In an interview that will air on CBS' 60 Minutes Sunday, President Barack Obama said that he will not release post-mortem photos of Osama bin Laden to dispel conspiracy theories.

CNN and Fox News confirmed the decision Wednesday.

"It is very important for us to make sure that very graphic photos of someone who was shot in the head are not floating around as incitement to additional violence or as a propaganda tool," the president told CBS' Steve Kroft. "That's not who we are. We don't trot out this stuff out as trophies."

"The fact of the matter is that this is somebody who was deserving of the justice he received, and I think that Americans and people around the world are glad that he is gone, but we don't need to spike the football, and I think that given the graphic nature of these photos, it would create some national security risk, and I have discussed this with Bob Gates and Hillary Clinton and my intelligence teams, and they all agree."

Within the administration, Defense Secretary Robert Gates opposed publication of the photos, while CIA director Leon Panetta was for it.

"I just think it's important, they know we have it, to release it," Panetta told PBS.

Opinions about whether to release the photos did not break down along the usual party lines in Congress.

Republican House Intelligence Committee Chairman Mike Rogers (R-MI) said Wednesday that the photos would do more harm than good.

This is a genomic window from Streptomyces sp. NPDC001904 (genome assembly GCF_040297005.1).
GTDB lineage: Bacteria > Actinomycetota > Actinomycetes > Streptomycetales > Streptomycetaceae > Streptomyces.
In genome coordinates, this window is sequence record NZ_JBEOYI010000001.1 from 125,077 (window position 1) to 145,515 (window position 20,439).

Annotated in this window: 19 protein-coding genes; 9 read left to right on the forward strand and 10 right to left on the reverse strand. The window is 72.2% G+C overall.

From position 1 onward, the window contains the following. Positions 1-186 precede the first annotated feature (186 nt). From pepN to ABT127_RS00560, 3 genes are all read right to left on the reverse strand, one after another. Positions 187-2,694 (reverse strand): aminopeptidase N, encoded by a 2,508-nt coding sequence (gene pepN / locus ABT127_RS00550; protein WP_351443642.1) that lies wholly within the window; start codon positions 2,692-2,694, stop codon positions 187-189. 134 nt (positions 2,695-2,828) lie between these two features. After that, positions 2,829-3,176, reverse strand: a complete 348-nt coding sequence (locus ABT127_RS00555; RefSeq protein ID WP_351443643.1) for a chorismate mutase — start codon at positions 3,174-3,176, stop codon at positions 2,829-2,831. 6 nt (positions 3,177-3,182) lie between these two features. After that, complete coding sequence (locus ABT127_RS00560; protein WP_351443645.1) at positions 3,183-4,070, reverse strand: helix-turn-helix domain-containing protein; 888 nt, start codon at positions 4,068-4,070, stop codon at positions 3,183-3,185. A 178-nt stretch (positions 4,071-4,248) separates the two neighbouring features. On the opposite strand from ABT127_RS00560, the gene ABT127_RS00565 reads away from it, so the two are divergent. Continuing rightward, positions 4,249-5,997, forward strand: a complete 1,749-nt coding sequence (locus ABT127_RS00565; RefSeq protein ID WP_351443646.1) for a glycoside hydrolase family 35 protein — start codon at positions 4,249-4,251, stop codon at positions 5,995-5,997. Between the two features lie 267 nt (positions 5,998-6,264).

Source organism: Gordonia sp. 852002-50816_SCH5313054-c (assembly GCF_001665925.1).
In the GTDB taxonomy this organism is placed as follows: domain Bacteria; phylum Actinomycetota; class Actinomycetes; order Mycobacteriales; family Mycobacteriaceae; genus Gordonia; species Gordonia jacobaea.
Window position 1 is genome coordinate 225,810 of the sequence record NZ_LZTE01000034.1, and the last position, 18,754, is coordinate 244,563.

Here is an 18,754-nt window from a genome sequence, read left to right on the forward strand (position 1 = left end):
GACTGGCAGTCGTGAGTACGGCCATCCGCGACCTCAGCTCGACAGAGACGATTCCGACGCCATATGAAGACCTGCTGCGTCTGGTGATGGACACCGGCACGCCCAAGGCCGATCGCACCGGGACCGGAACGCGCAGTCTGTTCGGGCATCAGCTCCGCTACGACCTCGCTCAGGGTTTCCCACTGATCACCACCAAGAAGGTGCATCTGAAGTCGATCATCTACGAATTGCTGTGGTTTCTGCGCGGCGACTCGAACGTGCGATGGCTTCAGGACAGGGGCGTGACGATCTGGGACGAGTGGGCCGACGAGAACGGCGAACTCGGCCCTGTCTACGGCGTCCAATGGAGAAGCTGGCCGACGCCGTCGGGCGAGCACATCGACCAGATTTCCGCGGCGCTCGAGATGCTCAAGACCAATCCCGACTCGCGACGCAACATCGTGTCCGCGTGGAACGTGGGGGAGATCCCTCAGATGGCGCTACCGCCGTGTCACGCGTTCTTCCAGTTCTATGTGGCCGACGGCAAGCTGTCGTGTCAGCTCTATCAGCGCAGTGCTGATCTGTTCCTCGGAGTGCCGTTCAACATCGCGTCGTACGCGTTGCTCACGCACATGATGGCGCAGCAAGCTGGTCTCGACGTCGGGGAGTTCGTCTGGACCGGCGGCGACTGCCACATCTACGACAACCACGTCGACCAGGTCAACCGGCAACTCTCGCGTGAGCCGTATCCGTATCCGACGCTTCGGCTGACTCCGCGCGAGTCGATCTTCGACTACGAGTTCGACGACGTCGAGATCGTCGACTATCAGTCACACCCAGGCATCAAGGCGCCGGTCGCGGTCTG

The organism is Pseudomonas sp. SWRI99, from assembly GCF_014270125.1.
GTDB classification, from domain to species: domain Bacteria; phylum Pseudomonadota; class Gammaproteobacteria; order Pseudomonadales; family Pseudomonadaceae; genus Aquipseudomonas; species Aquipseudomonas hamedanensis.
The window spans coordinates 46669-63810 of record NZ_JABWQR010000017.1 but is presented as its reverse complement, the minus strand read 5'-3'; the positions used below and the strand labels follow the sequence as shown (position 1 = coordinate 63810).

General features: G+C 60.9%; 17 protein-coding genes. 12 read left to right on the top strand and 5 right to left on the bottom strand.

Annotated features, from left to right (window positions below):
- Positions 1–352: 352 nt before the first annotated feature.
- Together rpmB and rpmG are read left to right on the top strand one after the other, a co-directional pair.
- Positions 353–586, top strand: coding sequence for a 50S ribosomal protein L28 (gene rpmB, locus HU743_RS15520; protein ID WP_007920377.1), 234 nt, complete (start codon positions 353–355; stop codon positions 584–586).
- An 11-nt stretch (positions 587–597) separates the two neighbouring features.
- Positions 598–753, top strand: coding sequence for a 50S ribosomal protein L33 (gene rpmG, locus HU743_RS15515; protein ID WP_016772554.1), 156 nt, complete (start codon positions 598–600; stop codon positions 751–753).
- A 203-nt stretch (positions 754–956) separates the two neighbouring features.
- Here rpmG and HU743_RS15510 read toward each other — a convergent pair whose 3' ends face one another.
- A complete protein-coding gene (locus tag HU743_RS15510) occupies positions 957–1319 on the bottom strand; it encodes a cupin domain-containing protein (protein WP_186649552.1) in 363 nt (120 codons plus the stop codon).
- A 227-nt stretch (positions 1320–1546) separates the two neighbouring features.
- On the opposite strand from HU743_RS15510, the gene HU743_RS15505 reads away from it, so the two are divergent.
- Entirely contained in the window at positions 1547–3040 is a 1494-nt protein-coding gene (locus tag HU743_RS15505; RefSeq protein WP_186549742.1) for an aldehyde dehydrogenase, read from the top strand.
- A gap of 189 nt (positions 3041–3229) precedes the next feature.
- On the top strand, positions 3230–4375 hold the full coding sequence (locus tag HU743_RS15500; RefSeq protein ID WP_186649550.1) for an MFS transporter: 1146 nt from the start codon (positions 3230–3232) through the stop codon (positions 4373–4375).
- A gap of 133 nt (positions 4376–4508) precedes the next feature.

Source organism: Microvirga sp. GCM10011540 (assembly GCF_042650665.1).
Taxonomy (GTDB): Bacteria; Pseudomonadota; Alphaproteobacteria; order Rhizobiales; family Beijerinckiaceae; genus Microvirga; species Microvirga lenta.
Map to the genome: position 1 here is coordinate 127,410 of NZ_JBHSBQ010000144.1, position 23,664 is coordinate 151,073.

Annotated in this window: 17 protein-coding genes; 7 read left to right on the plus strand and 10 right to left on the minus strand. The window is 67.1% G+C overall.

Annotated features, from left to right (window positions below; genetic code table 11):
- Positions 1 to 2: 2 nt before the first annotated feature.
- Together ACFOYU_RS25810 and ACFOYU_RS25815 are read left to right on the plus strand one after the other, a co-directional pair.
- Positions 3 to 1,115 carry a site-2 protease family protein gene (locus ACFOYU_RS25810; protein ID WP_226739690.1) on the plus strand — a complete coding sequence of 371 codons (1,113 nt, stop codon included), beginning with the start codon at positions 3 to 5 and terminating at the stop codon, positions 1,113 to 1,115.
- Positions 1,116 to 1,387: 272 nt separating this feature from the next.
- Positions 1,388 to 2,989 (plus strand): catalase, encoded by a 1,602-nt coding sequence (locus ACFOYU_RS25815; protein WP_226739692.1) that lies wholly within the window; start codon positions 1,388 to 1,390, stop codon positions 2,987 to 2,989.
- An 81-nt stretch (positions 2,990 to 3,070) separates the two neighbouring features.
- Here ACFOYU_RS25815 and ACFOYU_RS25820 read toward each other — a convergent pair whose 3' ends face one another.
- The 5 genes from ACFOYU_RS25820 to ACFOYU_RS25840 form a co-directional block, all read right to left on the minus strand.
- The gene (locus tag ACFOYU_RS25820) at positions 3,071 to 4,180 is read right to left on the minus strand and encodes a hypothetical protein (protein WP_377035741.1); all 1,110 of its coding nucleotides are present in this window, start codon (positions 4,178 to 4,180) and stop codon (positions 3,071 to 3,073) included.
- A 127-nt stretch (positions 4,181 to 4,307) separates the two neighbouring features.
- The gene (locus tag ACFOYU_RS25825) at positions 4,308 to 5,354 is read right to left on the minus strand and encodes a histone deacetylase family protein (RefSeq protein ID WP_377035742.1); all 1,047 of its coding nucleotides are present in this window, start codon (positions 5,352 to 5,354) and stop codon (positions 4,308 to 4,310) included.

"I don't want to make the job of our troops serving in places like Iraq and Afghanistan any harder than it already is," he told ABC. "The risks of release outweigh the benefits. Conspiracy theorists around the world will just claim the photos are doctored anyway, and there is a real risk that releasing the photos will only serve to inflame public opinion in the Middle East."

But Chairman of the Homeland Security Committee Rep. Peter King (R-NY) told CNN's Piers Morgan that transparency was important.

The government should get out the photo so it "doesn't look as if we're hiding anything," he said. "I think it is important to get out the picture of his face."

Senate Homeland Security Committee Chairman Joe Lieberman (I-CT) and Sen. Susan Collins (ME), the panel's top Republican, both agreed that the photos should be released.

"My own instinct is it's probably necessary to release those pictures, but, you know, I will respect whatever decision the president makes," Lieberman said.

Collins said she was convinced that the man killed was bin Laden but "I recognize that there will be those who will try to generate this myth that he’s alive and that we missed him somehow."

Sen. Dianne Feinstein (D-CA), chairwoman of the Senate Intelligence Committee, said Tuesday that the world already had enough evidence of the al-Qaeda leader's demise.

"I just don't see a need to do it," she said. "The DNA has been dispositive."

Former Republican vice presidential candidate Sarah Palin had her own reasons for why the administration should provide further evidence.

"Show photo as warning to others seeking America's destruction," Palin tweeted Wednesday. "No pussy-footing around, no politicking, no drama;it's part of the mission."

[Note: This report was updated to include a quote from President Barack Obama.]